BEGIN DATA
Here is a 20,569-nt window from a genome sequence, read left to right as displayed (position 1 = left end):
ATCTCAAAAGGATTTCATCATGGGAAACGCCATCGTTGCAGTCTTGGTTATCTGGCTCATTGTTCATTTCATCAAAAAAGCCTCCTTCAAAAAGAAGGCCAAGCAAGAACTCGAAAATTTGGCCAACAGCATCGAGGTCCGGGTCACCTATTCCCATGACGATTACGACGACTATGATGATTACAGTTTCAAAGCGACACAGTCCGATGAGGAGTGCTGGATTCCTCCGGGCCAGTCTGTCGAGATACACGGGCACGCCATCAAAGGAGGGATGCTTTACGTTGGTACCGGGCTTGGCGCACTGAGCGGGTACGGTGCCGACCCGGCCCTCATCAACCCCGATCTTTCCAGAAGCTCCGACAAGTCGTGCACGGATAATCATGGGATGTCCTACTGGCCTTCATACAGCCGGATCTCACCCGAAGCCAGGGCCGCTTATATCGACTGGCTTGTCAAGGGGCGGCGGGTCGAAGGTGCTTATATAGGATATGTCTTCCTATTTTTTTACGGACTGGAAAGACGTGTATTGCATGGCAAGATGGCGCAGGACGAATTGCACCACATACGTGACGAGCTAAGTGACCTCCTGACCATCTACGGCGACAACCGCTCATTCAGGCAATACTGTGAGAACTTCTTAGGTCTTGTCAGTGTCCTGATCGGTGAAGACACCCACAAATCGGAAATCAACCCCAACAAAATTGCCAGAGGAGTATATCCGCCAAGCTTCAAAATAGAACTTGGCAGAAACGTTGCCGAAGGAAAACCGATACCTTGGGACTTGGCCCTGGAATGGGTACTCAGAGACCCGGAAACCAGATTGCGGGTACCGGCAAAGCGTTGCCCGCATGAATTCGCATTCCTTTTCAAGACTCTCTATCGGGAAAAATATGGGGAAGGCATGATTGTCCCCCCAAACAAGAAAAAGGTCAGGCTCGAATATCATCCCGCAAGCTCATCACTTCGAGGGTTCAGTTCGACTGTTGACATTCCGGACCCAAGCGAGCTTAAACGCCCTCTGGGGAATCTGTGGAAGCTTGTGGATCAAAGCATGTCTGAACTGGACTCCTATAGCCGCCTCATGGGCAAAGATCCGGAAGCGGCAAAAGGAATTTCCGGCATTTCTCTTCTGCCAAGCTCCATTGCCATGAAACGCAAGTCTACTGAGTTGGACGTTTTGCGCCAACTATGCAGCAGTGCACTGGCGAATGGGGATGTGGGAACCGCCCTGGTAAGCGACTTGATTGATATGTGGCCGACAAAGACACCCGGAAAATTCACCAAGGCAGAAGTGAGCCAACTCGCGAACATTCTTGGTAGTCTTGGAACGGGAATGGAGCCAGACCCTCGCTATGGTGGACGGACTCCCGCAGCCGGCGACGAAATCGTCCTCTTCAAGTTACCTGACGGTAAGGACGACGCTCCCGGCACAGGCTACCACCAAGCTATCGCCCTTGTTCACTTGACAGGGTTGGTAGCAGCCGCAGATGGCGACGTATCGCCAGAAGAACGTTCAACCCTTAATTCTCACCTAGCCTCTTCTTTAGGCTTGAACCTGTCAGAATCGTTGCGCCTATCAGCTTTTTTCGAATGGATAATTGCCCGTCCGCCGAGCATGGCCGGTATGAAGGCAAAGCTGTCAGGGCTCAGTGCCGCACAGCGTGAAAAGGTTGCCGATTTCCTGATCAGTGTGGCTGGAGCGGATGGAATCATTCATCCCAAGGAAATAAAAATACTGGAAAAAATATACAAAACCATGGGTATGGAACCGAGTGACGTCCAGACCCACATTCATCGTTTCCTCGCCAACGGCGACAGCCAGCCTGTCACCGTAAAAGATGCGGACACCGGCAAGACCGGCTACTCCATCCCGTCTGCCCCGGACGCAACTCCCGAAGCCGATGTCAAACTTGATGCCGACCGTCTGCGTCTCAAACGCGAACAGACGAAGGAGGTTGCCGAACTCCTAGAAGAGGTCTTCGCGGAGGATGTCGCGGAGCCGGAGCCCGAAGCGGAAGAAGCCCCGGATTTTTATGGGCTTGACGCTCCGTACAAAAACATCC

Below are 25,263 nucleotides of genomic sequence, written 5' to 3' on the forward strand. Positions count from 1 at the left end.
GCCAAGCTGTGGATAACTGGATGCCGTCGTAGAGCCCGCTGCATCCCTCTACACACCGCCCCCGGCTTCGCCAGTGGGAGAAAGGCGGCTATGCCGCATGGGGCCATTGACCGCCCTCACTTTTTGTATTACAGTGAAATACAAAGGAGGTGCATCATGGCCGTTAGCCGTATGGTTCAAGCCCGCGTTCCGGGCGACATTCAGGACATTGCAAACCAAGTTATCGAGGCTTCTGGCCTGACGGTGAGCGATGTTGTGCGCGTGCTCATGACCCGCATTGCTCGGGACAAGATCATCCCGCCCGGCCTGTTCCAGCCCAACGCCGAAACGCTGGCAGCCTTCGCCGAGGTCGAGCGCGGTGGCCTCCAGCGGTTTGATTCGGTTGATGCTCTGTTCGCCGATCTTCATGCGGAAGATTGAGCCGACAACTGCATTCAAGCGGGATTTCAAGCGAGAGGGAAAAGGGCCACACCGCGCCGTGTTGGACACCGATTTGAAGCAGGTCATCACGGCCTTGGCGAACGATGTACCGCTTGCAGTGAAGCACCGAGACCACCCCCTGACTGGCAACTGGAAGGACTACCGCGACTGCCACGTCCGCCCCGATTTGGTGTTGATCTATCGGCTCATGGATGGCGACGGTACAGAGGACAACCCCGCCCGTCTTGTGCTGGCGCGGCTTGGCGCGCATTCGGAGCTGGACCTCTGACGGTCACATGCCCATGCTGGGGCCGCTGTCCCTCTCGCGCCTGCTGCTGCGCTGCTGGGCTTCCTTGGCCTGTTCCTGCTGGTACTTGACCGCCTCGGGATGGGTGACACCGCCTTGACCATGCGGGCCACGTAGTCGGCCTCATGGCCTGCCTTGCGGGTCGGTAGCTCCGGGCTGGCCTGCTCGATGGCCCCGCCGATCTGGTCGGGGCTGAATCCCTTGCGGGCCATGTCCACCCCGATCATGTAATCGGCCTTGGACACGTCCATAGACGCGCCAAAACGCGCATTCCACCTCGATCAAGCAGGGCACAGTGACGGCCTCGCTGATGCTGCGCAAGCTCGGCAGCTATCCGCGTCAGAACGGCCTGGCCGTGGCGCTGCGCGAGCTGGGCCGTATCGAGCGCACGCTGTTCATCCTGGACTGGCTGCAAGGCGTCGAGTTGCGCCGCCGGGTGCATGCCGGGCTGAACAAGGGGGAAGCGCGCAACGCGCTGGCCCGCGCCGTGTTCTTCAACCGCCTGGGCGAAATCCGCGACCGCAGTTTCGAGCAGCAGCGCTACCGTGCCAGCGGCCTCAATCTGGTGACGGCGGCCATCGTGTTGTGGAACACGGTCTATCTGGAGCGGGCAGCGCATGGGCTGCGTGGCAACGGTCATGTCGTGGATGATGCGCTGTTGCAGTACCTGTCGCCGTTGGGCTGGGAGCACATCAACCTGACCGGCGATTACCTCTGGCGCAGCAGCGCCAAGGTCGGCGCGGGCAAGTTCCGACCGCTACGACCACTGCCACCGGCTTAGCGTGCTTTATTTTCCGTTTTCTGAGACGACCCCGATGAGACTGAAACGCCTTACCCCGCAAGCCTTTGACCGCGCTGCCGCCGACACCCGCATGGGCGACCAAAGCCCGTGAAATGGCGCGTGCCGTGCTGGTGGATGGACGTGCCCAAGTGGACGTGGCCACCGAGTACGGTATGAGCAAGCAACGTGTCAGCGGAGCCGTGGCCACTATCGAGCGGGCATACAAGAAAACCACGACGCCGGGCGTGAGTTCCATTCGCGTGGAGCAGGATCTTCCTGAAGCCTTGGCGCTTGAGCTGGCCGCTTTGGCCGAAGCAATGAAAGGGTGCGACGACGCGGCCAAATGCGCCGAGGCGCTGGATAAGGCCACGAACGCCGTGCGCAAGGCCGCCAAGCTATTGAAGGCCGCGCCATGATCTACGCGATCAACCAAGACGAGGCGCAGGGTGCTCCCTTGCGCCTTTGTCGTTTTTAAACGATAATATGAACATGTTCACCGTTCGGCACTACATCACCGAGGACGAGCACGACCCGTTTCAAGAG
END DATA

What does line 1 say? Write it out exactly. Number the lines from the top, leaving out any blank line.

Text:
Here is a 20,569-nt window from a genome sequence, read left to right as displayed (position 1 = left end):